Researchers have identified a combination of biological markers in patients with dengue that could help clinicians triage and predict whether patients will go on to develop moderate to severe disease.
The role of blood biomarkers in predicting severe outcomes has been investigated in other studies, but mostly later in the disease progression or at hospital admission. Many of these biomarkers either peak too late in the disease course or have too short a half-life to be clinically useful.
To address this, Vuong Nguyen Lam, Researcher and PHD Student at Oxford University Clinical Research Unit (OUCRU), and colleagues selected 10 candidate biomarkers associated with dengue disease pathogenesis based on their likelihood to be increased during the early stages of disease. These biomarkers were: VCAM-1, SDC-1, Ang-2, IL-8, IP-10, IL-1RA, sCD163, sTREM-1, ferritin, and CRP.
The team then conducted a study using samples and clinical information from a large multi-country observational study. They measured the participants’ blood biomarkers at two different time points – one during the first three days of illness, and the second following recovery (10-31 days after symptom onset). They found that, during the first three days of illness, higher levels of any of the 10 biomarkers increased a patient’s risk of developing moderate to severe dengue.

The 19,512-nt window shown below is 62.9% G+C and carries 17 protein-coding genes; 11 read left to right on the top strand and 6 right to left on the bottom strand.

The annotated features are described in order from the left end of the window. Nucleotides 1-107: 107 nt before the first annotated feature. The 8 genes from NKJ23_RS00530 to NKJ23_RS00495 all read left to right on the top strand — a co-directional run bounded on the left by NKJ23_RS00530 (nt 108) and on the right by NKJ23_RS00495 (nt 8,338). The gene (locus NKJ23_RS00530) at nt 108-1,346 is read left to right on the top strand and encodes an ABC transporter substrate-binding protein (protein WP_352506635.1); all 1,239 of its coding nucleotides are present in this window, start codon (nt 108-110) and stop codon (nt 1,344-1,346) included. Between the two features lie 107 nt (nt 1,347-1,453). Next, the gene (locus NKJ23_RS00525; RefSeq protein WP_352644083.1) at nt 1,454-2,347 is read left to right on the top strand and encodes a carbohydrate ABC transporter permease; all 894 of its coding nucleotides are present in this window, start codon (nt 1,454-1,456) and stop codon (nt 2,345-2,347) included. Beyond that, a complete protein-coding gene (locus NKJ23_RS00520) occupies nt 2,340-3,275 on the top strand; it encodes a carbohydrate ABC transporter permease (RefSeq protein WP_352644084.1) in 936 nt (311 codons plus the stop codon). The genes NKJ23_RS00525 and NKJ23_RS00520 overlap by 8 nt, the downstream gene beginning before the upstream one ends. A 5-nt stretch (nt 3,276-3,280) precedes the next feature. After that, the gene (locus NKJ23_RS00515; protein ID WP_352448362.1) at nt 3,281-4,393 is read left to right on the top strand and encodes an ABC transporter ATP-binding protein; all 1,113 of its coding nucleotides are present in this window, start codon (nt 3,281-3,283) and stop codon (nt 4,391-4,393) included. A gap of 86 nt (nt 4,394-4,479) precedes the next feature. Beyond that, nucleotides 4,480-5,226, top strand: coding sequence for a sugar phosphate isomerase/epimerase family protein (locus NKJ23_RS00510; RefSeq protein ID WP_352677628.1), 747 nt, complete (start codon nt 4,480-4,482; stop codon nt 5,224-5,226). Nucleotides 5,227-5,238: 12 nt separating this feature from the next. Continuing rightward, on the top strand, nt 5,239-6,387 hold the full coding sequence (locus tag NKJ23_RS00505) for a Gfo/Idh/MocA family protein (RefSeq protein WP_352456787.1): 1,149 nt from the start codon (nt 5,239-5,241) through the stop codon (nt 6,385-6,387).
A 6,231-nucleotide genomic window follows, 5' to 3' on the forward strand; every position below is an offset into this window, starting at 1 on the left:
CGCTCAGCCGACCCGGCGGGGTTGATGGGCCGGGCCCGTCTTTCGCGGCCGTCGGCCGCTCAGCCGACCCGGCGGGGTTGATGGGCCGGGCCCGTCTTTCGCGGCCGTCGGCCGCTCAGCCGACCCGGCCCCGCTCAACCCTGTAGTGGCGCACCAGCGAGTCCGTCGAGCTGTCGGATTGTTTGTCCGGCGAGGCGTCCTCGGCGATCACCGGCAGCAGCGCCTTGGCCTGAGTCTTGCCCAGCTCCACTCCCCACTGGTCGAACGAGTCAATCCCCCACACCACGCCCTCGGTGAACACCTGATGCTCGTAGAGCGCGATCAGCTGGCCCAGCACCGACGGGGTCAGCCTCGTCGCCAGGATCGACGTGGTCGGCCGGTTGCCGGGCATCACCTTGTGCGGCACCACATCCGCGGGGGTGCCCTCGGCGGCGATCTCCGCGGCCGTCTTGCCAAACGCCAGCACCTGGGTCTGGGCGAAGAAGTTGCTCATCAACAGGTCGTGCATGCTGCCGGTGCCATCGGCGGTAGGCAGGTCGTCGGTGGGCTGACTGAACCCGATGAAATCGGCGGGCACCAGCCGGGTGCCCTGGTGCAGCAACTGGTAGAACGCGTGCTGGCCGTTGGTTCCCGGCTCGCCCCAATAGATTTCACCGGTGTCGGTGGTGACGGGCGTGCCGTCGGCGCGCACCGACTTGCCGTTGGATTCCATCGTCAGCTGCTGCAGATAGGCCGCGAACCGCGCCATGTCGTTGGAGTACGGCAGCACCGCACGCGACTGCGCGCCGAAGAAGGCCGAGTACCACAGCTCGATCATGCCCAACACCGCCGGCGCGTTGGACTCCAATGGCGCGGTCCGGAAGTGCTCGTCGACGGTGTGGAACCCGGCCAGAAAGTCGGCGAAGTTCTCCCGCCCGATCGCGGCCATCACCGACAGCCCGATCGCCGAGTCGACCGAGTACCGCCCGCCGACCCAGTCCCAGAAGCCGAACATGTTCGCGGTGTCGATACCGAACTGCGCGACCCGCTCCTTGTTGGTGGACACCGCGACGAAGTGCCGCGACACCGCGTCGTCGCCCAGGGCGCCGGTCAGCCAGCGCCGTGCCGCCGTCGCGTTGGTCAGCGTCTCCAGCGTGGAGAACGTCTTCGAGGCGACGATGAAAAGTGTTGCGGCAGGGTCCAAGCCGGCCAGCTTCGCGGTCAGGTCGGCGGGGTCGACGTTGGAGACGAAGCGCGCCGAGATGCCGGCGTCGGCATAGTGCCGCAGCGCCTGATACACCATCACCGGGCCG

They also identified a combination of six biomarkers that was best associated with severe disease in children, and a combination of seven biomarkers that was best associated with severe disease in adults. “This highlights how relationships between biomarkers and clinical outcome can differ between age groups,” Vuong says.
“While most symptomatic dengue infections are self-limiting, a small number of patients develop complications that usually occur at around four to six days from symptom onset,” explains first author Vuong Nguyen Lam, Researcher and PHD Student at Oxford University Clinical Research Unit (OUCRU), Ho Chi Minh City, Vietnam. “Large numbers of patients therefore need regular assessments to identify these complications. The accurate and early identification of such patients, particularly within the first three days of illness, should allow for the appropriate care to be provided.”
Dengue is the most common mosquito-borne viral disease to affect humans globally. In 2019, the World Health Organization identified dengue as one of the top 10 threats to global health, with transmission occurring in 129 countries and an estimated 3.9 billion people being at risk.
“Together, our findings should assist the development of biomarker panels to help improve future triage and early assessment of dengue patients,” concludes senior author Sophie Yacoub, Dengue Research Group Head at OUCRU. “This would help improve individual patient management and healthcare allocation, which would be of major public health benefit especially in outbreak settings.”